In addition to the added nutrition, Moringa adds "green" to the dish, which is a big bonus to the eye-appeal of your chili. We love it this way! Take look at our MORINGA CHILI... Who doesn't like scrambled eggs? They tend to be bland in appearance, though, don't they? Well - look for "bland" no more, because the addition of Moringa leaves of any variety, "spice" it up, and make it look more appealing. Not only do the green leaves contrast starkly with the yellow eggs, they add additional usable protein, calcium, iron, potassium, magnesium and all of the essential amino acids to your scrambled eggs; not to mention Vitamins A, B1, B2, B3, C, and E. There is fiber in Moringa, too, which is another bonus, as eggs are not reknowned for their fiber content. To your SCRAMBLED EGGS A LÁ MORINGA, you can add cheese, onions, mushrooms, bacon, sausage, ground beef, olives, green peppers, garlic, dill, chives, parsley, salt, pepper, or whatever suits you best - Moringa combines well with any of them, and more! The best time to add the Moringa, whether you use leaves, buds, or blossoms, is right near the end of the cooking time, just like you do with Moringa Chili. If you are using chopped pods, add it to your beaten eggs, right when they go into the hot skillet. The pods just require a little more cooking time than the leaves, buds, and blossoms. For the meatloaf lovers among us, here is another way to incorporate Moringa into your daily fare. Moringa combines well with any type of meatloaf you can imagine - even "meatless" meatloaf! Oh, I know that is an oxymoron, but it sounds odd to say that you are eating a meatless loaf. What are you going to call it? I call this, a MORINGA LEAF LOAF! Sounds just about right, don't you think? Any form of Moringa can be added, to a regular meatloaf. You can successfully use the chopped pods, the buds, the flower blossoms, the leaves, or the powder - they will all absorb the flavors of your meatloaf's ingredients, and add some more valuable nutrition, in the process. For meatloaf, just add any form of Moringa you wish, about ½ cup to 1 cup, to the ingredients that you normally use. Wait a minute! If you are using Moringa Leaf Powder, you'd better cut that back to about 3 full Tablespoons. That will be more than sufficient, to add taste and nutrients.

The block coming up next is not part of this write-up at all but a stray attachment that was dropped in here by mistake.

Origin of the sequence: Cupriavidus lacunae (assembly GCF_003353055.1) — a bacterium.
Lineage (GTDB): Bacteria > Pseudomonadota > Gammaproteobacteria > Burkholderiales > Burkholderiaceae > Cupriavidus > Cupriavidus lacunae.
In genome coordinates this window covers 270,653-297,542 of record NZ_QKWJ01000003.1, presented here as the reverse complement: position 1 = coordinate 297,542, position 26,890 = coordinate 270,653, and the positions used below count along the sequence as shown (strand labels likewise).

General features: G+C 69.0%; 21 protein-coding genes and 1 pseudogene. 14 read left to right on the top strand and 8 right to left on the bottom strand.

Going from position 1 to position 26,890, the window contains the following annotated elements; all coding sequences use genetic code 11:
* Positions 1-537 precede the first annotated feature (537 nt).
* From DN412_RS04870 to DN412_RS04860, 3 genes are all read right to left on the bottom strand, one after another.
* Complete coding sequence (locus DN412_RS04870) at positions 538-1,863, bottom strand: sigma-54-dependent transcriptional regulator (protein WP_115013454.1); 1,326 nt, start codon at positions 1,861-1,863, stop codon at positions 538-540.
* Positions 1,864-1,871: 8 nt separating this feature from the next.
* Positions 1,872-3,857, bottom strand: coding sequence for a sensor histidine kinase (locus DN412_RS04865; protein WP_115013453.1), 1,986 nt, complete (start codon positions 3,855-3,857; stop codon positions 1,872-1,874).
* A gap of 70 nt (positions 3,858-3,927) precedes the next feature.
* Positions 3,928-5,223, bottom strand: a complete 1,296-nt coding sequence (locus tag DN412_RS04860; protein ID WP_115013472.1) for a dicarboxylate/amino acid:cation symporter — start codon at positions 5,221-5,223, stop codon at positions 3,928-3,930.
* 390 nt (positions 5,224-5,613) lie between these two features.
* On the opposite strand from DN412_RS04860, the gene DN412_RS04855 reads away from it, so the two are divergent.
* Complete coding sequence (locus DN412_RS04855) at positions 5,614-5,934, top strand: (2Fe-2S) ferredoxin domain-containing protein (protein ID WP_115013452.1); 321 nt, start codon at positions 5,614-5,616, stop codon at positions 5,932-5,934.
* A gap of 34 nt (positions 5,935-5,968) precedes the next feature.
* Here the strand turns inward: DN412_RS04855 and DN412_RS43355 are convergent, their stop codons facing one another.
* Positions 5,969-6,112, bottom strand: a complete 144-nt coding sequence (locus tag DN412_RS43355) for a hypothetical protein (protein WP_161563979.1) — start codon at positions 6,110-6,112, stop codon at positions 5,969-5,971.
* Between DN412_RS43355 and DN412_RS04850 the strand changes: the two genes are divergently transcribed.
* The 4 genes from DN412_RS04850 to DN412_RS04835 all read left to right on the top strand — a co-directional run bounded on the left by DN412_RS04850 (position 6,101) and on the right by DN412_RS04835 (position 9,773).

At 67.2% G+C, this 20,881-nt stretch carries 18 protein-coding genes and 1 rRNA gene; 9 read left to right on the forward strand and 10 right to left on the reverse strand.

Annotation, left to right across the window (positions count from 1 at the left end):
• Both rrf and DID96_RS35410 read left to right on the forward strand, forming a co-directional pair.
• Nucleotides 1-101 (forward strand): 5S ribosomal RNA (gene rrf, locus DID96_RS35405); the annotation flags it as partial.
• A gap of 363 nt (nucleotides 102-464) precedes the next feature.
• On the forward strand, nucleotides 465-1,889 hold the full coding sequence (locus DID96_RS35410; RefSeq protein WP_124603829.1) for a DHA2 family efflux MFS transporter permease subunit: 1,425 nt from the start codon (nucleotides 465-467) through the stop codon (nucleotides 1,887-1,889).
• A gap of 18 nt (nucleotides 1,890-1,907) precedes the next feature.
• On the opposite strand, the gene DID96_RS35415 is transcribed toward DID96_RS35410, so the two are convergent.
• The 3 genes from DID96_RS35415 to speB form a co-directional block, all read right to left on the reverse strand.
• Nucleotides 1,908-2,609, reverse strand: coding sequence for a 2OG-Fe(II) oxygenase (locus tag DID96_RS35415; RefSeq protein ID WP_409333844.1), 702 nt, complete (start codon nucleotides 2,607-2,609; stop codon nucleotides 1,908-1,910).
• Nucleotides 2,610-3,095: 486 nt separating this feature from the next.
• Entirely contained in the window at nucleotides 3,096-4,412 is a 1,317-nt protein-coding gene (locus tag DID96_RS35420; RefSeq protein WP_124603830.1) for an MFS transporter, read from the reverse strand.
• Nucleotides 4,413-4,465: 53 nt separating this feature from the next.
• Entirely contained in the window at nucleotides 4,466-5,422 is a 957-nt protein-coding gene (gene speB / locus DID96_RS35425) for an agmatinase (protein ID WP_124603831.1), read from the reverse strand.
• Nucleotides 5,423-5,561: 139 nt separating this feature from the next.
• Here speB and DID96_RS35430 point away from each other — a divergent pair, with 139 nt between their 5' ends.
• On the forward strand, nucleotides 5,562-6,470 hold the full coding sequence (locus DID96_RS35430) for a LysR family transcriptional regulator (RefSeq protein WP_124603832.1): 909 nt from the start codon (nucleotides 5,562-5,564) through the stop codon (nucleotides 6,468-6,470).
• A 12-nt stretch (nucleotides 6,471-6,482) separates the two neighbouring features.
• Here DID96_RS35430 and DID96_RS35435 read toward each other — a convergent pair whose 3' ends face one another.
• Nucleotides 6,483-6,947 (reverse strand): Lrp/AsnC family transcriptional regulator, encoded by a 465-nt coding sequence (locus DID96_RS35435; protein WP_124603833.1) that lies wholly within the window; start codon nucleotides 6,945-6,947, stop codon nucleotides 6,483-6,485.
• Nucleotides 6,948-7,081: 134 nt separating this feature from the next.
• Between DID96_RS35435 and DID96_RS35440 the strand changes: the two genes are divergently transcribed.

MORE ADVICE ON HOW TO EAT MORINGA LEAVES
Moringa cooks quickly. If you sauté it, just cook it until it turns bright green, and wilts a bit. Do not overcook Moringa, in any form! As with most greens, it will become bitter, and lose most of its valuable nutrients Start out with small amounts, as Moringa is a powerful energy booster. For the best taste, and nutrition, add Moringa leaves, buds, and blossoms, right near the end of cooking time for most dishes. Moringa can be added to leafy salads, dips, soups, stews, chili, chicken and dumplings, macaroni and cheese, grilled cheese sandwiches, tuna salad, chicken salad, ham salad, potatoes au gratin, grain dishes - such as rice, wheat, wild rice, quinoa, amaranth, chia, millet and teff. For other ways to incorporate Moringa into your diet; see our OTHER LINKS and use your imagination!
~ ~ ~ HOW TO ADD MORINGA LEAVES TO YOUR DIET ~ ~ ~
This page was last updated: September 5, 2012
DO NOT EAT THE ROOT OF THE MORINGA TREE!
People DO, in many countries around the globe, but they are taking an incredible risk.
There is a neurotoxin in the root bark, which can be fatal, if taken in large enough quantities.
NO ONE appears to know the exact amount, so the best advice is - don't eat the root - ANY of it!
Some Ways We Eat Moringa Leaves